Edgewater Towers

12 Marine Parade, St Kilda


Over some two hundred years, the Johnson family have for six generations been involved in the building industry: as carpenter, builders, engineer, but no less than four as architects.  Probably George Raymond Johnson (1840-1898) architect is the best known.  I’m not aware of another such dynasty in Melbourne, although two generations in the one family does occur, one thinks of the Lewis’s, Lyons’s, Boyd’s, Grounds’s, Stoughton’s three generations of McIntyres and of the Bates, Smart and McCutcheon families within Bates Smart, Architects.

George was the son of William, journeyman (employee) carpenter and builder from Marston-on-Dove, Derbyshire.  He was articled to George Hall, architect to the Midland Railway Co.  He practised briefly in London before immigrating to Queensland in 1862.  He worked as surveyor and builder as Godfrey & Johnson (1863-64), then came to Melbourne in 1867.  He was soon a successful architect here, designer of three groups of almshouses, including: the Jewish, at 619 St Kilda Road, St Kilda (1869, 47) and the Old Colonist Homes for George Coppin, the famous theatrical entrepreneur, at North Fitzroy (1870) and then fifteen theatres, including the Prince of Wales Opera House (1872), the Theatre Royal, Adelaide (1877), the Bijou, Bourke Street (1889), all now demolished and the Theatre Royal, Perth (1897) as well as many shops and hotels.

But George Johnson’s greatest works are splendid town halls: Hotham (North Melbourne, 1875), Daylesford (1882), Maryborough (1887), Fitzroy (1887), Collingwood (1885-90), Northcote (1888-90) and Kilmore (1893-95), as well as the Metropolitan Meat Market (1879-80 & 89), the 1888 extensions to the Royal Exhibition Building and the Hospital for Incurables (the Austin, 1881). The only surviving building known to me he designed in St Kilda, is the Daniel Tuomy house, owned by the artist Albert Tucker, later in his career, at 55 Blessington Street (9). George Johnson’s practice collapsed in the 1892, losing all his assets in the subsequent financial crash.  He left Melbourne for Perth with his architect second son, Harry M.G. Johnson (1867-1931).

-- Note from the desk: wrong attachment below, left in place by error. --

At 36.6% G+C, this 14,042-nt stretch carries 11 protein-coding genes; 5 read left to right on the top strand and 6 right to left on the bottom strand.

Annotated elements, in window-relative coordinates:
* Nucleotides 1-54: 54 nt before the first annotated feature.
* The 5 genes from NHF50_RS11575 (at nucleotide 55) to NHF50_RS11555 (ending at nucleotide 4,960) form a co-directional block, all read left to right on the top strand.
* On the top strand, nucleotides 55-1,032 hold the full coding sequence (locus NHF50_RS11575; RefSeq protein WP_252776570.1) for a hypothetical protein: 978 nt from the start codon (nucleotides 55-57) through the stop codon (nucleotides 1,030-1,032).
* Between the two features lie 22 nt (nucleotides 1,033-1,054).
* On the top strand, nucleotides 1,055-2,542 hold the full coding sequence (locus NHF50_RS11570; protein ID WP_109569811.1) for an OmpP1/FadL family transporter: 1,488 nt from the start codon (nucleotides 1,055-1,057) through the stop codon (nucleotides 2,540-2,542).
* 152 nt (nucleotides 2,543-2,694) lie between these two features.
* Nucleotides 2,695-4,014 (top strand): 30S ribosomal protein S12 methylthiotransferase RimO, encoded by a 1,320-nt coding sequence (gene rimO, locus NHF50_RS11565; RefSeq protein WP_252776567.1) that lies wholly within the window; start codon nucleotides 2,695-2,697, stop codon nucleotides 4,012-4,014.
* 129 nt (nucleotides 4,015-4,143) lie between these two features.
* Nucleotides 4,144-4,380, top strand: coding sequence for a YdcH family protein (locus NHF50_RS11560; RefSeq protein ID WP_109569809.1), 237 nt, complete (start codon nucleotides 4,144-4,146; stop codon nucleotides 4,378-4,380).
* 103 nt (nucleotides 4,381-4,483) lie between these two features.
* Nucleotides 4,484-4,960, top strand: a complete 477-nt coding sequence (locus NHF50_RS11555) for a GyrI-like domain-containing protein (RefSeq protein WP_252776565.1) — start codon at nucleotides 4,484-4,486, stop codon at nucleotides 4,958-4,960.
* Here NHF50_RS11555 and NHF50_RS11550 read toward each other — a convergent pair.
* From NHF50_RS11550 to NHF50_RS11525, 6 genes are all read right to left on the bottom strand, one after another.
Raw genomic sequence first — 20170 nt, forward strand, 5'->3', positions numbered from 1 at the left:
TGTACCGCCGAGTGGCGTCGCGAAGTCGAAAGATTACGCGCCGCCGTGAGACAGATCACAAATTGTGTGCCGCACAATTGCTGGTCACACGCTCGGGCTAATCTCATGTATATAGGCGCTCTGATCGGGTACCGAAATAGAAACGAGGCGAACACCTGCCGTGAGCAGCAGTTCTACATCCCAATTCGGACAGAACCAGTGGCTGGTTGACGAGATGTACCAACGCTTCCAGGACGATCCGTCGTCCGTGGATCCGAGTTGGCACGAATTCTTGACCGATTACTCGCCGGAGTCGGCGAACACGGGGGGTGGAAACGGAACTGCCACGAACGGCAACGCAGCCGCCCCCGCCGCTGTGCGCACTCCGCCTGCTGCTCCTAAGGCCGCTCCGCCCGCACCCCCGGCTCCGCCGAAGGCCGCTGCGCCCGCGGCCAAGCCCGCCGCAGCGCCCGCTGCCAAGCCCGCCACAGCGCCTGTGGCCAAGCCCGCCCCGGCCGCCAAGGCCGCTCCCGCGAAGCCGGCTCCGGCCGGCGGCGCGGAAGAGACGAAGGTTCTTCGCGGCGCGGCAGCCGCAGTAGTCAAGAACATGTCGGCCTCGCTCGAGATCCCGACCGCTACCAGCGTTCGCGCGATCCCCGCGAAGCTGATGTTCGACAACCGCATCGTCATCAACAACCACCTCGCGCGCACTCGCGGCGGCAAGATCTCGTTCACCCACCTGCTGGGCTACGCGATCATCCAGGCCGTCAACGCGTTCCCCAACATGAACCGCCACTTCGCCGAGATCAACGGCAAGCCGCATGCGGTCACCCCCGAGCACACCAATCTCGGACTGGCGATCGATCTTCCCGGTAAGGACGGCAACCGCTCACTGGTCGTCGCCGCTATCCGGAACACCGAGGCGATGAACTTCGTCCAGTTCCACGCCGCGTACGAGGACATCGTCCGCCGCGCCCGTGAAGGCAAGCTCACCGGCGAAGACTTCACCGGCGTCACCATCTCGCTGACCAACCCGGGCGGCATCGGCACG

Harry’s son, Harry Raymond Johnson (1892-1954), known as Ray, returned with his parents to Melbourne and settled in Middle Park.  He was articled as an architect to his father, then began practice in Milton Street, Elwood in 1915. During the 1920s, his practice blossomed, designing many country and suburban hotels including the still-intact Waterside Hotel, 508 Flinders Street (1925).  His project for the Egyptian Art Deco of Richmond Town Hall (1935) was controversial and his largest built project.  Ray was elected councillor for the City of St Kilda, West Ward (1931-40) and became Mayor (1932-33).  He probably effectively acted as honorary architect for the major additions to the Town Hall (1939, 33).

He designed houses at 94 Milton Street, (1917) and 8 Broadway, Elwood (1919).  Over 1915-28, he designed houses in Milton, Ruskin, and Addison Streets, Elwood.

In 1920, Ray Johnson was architect for Yurnga Flats, 36 Brighton Road, Balaclava, then for conversion of 28-36 Alma Road, St Kilda (1925) into flats in a stripped, Mediterranean manner.  Numerous blocks of flats in Elwood and St Kilda, followed.  Before World War II, these included Marlo Flats, 30 Mitford Street (c1929), the stylish Streamlined Moderne of Casa Milano, and 20 Grey Street, facing Jackson Street, (c1933) and Oslo Guest House additions, 32-46 Grey Street (1936).  Ray was also the designer for the Scoota Boat Building at Little Luna Park (1934), which I so enjoyed as a kid.